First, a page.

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Predictors of lung function and its decline in mild to moderate COPD in association with gender: Results from the Euroscop study

Watson, L ; Vonk, J M ; Löfdahl, Claes-Göran LU ; Pride, N B ; Pauwels, R A ; Laitinen, L A ; Schouten, J P and Postma, D S (2006) In Respiratory Medicine 100(4). p.746-753
Abstract
Background: There is increasing appreciation of gender differences in COPD but scant data whether risk factors for tow lung function differ in men and women. We analysed data from 3 years follow-up in 178 women and 464 men with COPD, participants in the Euroscop Study who were smokers unexposed to inhaled corticosteroids. Methods: Explanatory variables of gender, age, starting age and pack-years smoking, respiratory symptoms, FEV1%FVC and FEV1%IVC (clinically important measures of airway obstruction), body mass index (BMI), and change in smoking were included in multiple linear regression models with baseline and change in postbronchodilator FEV1 as dependent variables. Results: Reduced baseline FEV1 was associated with respiratory... (More)
Background: There is increasing appreciation of gender differences in COPD but scant data whether risk factors for tow lung function differ in men and women. We analysed data from 3 years follow-up in 178 women and 464 men with COPD, participants in the Euroscop Study who were smokers unexposed to inhaled corticosteroids. Methods: Explanatory variables of gender, age, starting age and pack-years smoking, respiratory symptoms, FEV1%FVC and FEV1%IVC (clinically important measures of airway obstruction), body mass index (BMI), and change in smoking were included in multiple linear regression models with baseline and change in postbronchodilator FEV1 as dependent variables. Results: Reduced baseline FEV1 was associated with respiratory symptoms in men only. Annual decline in FEV1 was not associated with respiratory symptoms in either men or women, and was 55 ml less in obese men (BMI >= 30 kg/m(2)) than men having normal BMI, an effect not seen in women. It was 32ml faster in women with FEV1%FVC < median than women with less airway obstruction, a larger difference than in men (8ml per year). It was 17.7ml/year faster when increasing the daily number of cigarettes by 10 in men only, but not significantly greater than in women. Conclusion: Respiratory symptoms were associated with reduced baseline FEV, in men with COPD. In men, obesity was associated with reduced decline and increasing the number of cigarettes smoked with increased decline in lung function. In women more severe airway obstruction was associated with accelerated decline. (Less)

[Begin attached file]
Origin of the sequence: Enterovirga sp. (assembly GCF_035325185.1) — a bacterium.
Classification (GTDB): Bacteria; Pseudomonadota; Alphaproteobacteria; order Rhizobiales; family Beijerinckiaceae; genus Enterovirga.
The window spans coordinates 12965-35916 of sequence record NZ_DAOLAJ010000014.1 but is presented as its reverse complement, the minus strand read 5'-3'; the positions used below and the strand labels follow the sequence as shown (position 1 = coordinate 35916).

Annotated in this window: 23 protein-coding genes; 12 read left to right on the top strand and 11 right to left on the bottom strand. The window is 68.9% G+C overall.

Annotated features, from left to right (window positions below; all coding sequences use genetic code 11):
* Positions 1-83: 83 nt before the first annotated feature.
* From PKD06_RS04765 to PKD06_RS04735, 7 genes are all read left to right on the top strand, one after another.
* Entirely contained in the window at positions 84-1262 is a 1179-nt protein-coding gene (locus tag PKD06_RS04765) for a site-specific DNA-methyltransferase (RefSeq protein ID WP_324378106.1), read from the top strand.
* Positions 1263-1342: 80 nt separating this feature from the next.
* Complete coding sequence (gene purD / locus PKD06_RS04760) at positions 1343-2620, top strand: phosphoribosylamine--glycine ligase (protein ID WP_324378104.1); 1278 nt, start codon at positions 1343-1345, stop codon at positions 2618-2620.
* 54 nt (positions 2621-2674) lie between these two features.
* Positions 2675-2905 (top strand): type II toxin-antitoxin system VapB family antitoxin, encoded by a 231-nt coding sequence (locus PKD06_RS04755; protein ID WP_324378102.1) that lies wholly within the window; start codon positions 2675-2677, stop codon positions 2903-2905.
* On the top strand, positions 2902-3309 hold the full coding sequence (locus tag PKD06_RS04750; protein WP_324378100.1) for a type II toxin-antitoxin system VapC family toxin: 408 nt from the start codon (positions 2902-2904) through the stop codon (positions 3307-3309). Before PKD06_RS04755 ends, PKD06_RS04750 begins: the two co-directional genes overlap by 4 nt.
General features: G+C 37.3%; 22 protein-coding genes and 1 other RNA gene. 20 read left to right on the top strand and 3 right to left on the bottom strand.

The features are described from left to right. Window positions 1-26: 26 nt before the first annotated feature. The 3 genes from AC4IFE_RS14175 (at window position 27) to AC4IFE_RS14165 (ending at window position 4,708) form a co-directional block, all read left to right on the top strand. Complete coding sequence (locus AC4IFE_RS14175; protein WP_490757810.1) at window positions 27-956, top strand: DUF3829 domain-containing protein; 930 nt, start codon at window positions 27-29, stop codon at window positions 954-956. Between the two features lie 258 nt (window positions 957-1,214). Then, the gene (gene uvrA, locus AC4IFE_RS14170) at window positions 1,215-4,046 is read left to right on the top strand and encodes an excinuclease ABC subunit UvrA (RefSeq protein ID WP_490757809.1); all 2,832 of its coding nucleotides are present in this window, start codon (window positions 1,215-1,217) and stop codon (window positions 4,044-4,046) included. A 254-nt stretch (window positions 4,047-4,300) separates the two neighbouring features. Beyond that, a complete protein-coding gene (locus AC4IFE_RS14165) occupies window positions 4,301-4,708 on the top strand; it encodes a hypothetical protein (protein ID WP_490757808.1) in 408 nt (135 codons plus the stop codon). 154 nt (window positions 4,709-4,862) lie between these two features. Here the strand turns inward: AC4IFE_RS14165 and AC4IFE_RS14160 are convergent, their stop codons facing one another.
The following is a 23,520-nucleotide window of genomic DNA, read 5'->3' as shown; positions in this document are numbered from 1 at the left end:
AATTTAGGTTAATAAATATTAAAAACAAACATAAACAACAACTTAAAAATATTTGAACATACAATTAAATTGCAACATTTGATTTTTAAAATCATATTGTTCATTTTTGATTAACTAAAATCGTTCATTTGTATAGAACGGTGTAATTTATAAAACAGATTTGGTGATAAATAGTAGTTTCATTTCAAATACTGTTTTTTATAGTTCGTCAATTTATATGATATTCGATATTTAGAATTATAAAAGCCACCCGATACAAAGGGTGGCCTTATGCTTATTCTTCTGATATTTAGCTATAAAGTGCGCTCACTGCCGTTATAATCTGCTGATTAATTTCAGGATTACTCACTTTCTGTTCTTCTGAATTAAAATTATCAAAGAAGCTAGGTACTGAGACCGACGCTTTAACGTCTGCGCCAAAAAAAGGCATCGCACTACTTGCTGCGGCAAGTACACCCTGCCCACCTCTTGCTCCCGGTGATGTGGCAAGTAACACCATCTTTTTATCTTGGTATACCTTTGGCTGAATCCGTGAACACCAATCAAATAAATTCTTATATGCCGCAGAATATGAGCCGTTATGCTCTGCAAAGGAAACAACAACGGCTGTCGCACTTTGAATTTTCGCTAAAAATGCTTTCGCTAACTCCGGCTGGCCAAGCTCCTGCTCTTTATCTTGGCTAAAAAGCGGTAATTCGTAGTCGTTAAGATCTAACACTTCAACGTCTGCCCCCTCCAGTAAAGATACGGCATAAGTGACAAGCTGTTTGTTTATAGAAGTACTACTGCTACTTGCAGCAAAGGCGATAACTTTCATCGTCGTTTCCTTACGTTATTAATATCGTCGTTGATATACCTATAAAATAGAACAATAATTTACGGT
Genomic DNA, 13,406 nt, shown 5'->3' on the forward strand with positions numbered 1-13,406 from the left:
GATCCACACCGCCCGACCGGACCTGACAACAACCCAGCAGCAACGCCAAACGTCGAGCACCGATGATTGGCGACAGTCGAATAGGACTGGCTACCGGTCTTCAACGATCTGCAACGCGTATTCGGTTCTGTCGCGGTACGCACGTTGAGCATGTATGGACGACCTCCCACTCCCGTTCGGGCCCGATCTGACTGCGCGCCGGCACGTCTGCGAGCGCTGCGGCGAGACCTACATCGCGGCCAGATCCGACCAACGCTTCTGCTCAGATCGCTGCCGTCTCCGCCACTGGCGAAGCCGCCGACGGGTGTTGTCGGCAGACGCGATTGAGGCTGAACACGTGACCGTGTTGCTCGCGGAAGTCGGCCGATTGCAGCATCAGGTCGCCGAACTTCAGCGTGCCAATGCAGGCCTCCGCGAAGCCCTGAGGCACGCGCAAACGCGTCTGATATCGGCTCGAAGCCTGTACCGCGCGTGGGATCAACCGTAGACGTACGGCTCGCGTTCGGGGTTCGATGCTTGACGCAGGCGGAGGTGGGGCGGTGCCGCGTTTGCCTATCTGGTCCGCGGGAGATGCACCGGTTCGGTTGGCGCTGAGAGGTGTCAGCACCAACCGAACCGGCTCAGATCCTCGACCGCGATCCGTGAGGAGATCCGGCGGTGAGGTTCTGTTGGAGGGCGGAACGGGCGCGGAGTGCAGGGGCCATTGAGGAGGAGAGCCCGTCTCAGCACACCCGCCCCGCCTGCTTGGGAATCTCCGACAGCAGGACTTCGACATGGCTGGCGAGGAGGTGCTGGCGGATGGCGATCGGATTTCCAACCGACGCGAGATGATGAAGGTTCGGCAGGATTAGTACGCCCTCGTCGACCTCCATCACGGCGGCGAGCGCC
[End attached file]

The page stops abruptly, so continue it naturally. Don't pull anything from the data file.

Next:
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author
; ; ; ; ; ; and
organization
publishing date
type
Contribution to journal
publication status
published
subject
keywords
BMI, COPD, lung function, gender, respiratory symptoms
in
Respiratory Medicine
volume
100
issue
4
pages
746 - 753
publisher
Elsevier
external identifiers
  • pmid:16199147
  • wos:000236643300021
  • scopus:33344455689
  • pmid:16199147
ISSN
1532-3064
DOI
10.1016/j.rmed.2005.08.004
language
English
LU publication?
yes
id
ad5e8970-9f0d-4724-b87a-38c16d65ccf9 (old id 414299)
date added to LUP
2016-04-01 16:15:34
date last changed
2020-10-07 04:21:46
@article{ad5e8970-9f0d-4724-b87a-38c16d65ccf9,
  abstract     = {Background: There is increasing appreciation of gender differences in COPD but scant data whether risk factors for tow lung function differ in men and women. We analysed data from 3 years follow-up in 178 women and 464 men with COPD, participants in the Euroscop Study who were smokers unexposed to inhaled corticosteroids. Methods: Explanatory variables of gender, age, starting age and pack-years smoking, respiratory symptoms, FEV1%FVC and FEV1%IVC (clinically important measures of airway obstruction), body mass index (BMI), and change in smoking were included in multiple linear regression models with baseline and change in postbronchodilator FEV1 as dependent variables. Results: Reduced baseline FEV1 was associated with respiratory symptoms in men only. Annual decline in FEV1 was not associated with respiratory symptoms in either men or women, and was 55 ml less in obese men (BMI &gt;= 30 kg/m(2)) than men having normal BMI, an effect not seen in women. It was 32ml faster in women with FEV1%FVC &lt; median than women with less airway obstruction, a larger difference than in men (8ml per year). It was 17.7ml/year faster when increasing the daily number of cigarettes by 10 in men only, but not significantly greater than in women. Conclusion: Respiratory symptoms were associated with reduced baseline FEV, in men with COPD. In men, obesity was associated with reduced decline and increasing the number of cigarettes smoked with increased decline in lung function. In women more severe airway obstruction was associated with accelerated decline.},
  author       = {Watson, L and Vonk, J M and Löfdahl, Claes-Göran and Pride, N B and Pauwels, R A and Laitinen, L A and Schouten, J P and Postma, D S},
  issn         = {1532-3064},
  language     = {eng},
  number       = {4},
  pages        = {746--753},
  publisher    = {Elsevier},
  series       = {Respiratory Medicine},
  title        = {Predictors of lung function and its decline in mild to moderate COPD in association with gender: Results from the Euroscop study},
  url          = {http://dx.doi.org/10.1016/j.rmed.2005.08.004},
  doi          = {10.1016/j.rmed.2005.08.004},
  volume       = {100},
  year         = {2006},
}